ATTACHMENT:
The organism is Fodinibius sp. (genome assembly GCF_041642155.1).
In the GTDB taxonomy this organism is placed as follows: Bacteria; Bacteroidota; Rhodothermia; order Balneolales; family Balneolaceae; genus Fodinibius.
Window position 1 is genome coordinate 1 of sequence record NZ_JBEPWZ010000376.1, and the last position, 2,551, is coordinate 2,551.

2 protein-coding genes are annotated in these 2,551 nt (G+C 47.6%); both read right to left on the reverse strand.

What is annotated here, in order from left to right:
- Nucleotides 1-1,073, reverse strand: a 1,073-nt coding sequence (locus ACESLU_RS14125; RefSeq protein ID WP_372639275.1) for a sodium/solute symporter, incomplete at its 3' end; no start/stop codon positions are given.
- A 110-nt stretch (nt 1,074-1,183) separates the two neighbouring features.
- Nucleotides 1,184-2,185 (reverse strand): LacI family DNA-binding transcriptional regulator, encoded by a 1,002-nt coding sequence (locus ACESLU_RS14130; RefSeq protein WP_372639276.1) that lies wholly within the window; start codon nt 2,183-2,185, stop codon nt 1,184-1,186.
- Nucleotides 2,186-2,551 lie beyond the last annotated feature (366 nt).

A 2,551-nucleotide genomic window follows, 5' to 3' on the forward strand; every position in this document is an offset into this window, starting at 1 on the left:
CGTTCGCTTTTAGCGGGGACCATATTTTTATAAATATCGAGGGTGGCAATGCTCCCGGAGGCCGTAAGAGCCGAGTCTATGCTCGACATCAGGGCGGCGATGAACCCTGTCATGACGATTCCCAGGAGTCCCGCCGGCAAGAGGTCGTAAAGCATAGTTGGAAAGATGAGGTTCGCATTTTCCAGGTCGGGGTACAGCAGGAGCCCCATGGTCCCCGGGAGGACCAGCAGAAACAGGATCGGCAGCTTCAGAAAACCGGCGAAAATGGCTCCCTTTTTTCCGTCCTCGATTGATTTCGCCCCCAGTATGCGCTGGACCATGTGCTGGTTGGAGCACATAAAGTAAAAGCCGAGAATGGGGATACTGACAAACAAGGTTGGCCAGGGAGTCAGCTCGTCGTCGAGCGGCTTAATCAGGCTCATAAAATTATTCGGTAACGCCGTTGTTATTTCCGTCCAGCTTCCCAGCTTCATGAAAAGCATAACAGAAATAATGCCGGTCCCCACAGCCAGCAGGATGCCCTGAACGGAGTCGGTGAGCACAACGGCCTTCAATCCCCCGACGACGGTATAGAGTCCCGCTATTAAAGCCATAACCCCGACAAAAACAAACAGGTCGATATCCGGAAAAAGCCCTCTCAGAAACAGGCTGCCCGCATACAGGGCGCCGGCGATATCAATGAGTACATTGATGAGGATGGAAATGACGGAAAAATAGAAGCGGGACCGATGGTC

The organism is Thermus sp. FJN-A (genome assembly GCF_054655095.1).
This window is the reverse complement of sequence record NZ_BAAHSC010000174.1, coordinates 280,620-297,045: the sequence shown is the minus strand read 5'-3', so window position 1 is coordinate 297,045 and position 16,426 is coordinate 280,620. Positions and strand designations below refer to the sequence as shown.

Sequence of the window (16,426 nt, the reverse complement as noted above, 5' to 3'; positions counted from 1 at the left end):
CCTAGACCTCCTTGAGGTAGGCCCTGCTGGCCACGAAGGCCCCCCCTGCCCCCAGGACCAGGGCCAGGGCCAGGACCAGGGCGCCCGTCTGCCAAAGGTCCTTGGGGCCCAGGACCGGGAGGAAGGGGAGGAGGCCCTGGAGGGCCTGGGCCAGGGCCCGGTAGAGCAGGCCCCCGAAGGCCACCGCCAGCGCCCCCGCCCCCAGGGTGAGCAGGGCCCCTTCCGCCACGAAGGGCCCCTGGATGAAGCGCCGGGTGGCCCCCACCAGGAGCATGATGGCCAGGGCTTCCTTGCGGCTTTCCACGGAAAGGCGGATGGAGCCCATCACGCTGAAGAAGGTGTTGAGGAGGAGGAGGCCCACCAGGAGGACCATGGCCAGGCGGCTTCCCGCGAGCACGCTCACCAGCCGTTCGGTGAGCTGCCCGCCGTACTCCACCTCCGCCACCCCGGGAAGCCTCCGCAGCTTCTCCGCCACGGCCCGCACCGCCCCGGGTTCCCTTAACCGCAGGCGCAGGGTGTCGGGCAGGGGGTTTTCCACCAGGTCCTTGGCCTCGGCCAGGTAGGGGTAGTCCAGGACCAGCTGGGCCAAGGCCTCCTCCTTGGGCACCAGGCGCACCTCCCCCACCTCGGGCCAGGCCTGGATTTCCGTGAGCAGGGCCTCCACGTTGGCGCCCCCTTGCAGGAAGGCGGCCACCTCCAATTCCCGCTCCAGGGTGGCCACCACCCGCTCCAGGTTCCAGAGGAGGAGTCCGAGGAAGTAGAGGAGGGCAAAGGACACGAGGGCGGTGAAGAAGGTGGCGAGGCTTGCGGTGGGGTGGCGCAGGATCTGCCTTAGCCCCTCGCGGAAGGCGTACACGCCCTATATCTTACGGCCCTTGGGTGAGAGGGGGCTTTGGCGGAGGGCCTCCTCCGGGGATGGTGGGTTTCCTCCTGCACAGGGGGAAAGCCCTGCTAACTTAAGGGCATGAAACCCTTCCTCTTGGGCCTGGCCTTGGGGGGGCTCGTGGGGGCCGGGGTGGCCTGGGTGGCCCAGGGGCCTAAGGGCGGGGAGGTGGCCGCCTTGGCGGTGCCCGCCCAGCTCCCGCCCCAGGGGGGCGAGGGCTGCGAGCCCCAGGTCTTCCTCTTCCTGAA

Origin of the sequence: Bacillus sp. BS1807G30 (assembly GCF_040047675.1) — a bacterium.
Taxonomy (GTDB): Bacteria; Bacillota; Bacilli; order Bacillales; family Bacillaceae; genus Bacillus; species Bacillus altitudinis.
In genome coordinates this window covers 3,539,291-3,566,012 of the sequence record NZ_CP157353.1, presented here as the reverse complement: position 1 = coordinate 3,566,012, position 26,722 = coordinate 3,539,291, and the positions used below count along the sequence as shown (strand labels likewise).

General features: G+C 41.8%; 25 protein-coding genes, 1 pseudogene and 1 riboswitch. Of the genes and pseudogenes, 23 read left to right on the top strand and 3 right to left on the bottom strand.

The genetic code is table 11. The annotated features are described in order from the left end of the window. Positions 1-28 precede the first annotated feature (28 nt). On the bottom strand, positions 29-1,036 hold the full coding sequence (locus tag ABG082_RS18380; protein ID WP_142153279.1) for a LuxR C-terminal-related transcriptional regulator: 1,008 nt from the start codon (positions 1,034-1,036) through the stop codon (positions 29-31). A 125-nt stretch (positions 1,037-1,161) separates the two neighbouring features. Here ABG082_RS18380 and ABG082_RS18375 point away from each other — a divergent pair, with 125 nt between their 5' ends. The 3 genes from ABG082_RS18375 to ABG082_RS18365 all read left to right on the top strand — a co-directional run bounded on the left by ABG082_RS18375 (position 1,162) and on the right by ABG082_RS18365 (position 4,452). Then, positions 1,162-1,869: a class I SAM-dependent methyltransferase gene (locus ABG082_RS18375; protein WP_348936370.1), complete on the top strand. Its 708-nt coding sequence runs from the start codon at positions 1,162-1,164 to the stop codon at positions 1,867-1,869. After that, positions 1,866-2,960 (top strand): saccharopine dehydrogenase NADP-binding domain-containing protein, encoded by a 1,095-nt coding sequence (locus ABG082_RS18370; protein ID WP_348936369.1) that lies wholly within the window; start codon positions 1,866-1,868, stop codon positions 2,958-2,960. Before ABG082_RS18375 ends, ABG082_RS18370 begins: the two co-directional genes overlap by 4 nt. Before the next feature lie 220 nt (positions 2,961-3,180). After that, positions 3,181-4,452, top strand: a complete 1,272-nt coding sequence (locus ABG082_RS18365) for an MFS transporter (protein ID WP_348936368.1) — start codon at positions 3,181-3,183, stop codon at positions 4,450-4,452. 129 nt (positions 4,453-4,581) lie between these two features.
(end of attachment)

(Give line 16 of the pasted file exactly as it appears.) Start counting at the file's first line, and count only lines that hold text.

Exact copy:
Origin of the sequence: Bacillus sp. BS1807G30 (assembly GCF_040047675.1) — a bacterium.